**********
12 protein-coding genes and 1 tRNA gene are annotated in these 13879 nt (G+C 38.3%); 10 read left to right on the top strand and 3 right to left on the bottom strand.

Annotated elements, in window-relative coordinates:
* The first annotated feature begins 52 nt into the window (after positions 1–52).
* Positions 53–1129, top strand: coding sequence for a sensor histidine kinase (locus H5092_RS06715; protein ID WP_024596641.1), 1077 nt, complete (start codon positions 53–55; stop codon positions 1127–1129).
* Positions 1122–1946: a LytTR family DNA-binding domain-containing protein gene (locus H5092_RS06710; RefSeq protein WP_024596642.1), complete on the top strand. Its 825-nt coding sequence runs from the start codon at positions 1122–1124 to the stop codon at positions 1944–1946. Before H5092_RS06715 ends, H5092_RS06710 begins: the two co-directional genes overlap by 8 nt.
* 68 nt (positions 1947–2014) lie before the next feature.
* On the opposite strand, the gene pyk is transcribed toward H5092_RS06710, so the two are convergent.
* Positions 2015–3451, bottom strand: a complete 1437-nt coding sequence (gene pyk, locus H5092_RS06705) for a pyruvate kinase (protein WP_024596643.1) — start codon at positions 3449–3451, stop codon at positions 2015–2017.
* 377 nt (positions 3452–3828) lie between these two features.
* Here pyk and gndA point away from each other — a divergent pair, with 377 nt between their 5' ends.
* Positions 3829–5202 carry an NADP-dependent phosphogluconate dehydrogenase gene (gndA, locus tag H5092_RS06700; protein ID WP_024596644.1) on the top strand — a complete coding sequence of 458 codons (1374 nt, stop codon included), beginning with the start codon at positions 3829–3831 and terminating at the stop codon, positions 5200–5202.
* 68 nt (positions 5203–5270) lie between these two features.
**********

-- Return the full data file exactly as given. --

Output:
12 protein-coding genes and 1 tRNA gene are annotated in these 13879 nt (G+C 38.3%); 10 read left to right on the top strand and 3 right to left on the bottom strand.

Annotated elements, in window-relative coordinates:
* The first annotated feature begins 52 nt into the window (after positions 1–52).
* Positions 53–1129, top strand: coding sequence for a sensor histidine kinase (locus H5092_RS06715; protein ID WP_024596641.1), 1077 nt, complete (start codon positions 53–55; stop codon positions 1127–1129).
* Positions 1122–1946: a LytTR family DNA-binding domain-containing protein gene (locus H5092_RS06710; RefSeq protein WP_024596642.1), complete on the top strand. Its 825-nt coding sequence runs from the start codon at positions 1122–1124 to the stop codon at positions 1944–1946. Before H5092_RS06715 ends, H5092_RS06710 begins: the two co-directional genes overlap by 8 nt.
* 68 nt (positions 1947–2014) lie before the next feature.
* On the opposite strand, the gene pyk is transcribed toward H5092_RS06710, so the two are convergent.
* Positions 2015–3451, bottom strand: a complete 1437-nt coding sequence (gene pyk, locus H5092_RS06705) for a pyruvate kinase (protein WP_024596643.1) — start codon at positions 3449–3451, stop codon at positions 2015–2017.
* 377 nt (positions 3452–3828) lie between these two features.
* Here pyk and gndA point away from each other — a divergent pair, with 377 nt between their 5' ends.
* Positions 3829–5202 carry an NADP-dependent phosphogluconate dehydrogenase gene (gndA, locus tag H5092_RS06700; protein ID WP_024596644.1) on the top strand — a complete coding sequence of 458 codons (1374 nt, stop codon included), beginning with the start codon at positions 3829–3831 and terminating at the stop codon, positions 5200–5202.
* 68 nt (positions 5203–5270) lie between these two features.